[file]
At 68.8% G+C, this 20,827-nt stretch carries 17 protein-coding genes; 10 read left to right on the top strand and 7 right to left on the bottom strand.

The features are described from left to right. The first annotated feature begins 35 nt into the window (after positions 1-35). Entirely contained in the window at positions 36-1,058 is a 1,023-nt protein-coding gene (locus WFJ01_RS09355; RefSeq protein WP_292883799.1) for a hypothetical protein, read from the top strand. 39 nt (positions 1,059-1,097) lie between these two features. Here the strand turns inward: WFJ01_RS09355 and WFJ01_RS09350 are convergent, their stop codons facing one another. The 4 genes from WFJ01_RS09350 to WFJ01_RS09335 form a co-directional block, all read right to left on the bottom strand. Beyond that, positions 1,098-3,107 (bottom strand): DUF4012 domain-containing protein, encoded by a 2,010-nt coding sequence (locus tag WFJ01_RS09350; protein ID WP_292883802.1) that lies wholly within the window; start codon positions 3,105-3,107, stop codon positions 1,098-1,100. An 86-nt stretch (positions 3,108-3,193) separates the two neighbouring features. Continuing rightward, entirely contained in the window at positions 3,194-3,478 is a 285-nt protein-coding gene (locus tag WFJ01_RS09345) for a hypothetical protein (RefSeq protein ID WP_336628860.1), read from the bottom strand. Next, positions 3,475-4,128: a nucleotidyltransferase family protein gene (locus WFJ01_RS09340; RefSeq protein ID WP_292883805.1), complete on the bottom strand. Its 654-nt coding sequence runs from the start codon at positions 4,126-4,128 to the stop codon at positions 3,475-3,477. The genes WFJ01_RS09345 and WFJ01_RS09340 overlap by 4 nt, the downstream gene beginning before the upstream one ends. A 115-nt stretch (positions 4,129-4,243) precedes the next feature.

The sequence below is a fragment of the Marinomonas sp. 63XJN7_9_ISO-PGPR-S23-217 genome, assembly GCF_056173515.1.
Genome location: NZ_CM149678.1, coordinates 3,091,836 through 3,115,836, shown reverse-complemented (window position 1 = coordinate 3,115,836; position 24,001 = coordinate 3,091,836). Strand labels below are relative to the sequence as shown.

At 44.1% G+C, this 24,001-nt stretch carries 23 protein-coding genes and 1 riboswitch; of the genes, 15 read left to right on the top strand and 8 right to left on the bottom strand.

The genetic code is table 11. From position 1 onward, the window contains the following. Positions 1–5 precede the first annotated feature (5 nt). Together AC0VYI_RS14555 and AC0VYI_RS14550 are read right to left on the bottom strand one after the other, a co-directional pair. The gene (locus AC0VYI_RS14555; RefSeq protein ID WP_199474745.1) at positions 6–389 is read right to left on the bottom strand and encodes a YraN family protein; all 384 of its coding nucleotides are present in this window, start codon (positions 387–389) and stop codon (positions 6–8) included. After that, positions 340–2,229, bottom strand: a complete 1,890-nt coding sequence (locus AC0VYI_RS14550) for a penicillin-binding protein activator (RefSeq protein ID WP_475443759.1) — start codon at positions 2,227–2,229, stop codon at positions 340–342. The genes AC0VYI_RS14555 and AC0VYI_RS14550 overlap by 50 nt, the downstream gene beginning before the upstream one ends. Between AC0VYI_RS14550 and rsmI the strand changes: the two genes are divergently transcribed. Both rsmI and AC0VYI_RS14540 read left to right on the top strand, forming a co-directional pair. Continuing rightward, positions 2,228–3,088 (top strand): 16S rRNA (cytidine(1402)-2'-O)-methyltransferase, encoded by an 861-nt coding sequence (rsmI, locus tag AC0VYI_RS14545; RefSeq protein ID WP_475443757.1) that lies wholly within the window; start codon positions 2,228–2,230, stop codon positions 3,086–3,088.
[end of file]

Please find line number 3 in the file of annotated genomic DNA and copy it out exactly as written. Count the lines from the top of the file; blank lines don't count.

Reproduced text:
The sequence below is a fragment of the Marinomonas sp. 63XJN7_9_ISO-PGPR-S23-217 genome, assembly GCF_056173515.1.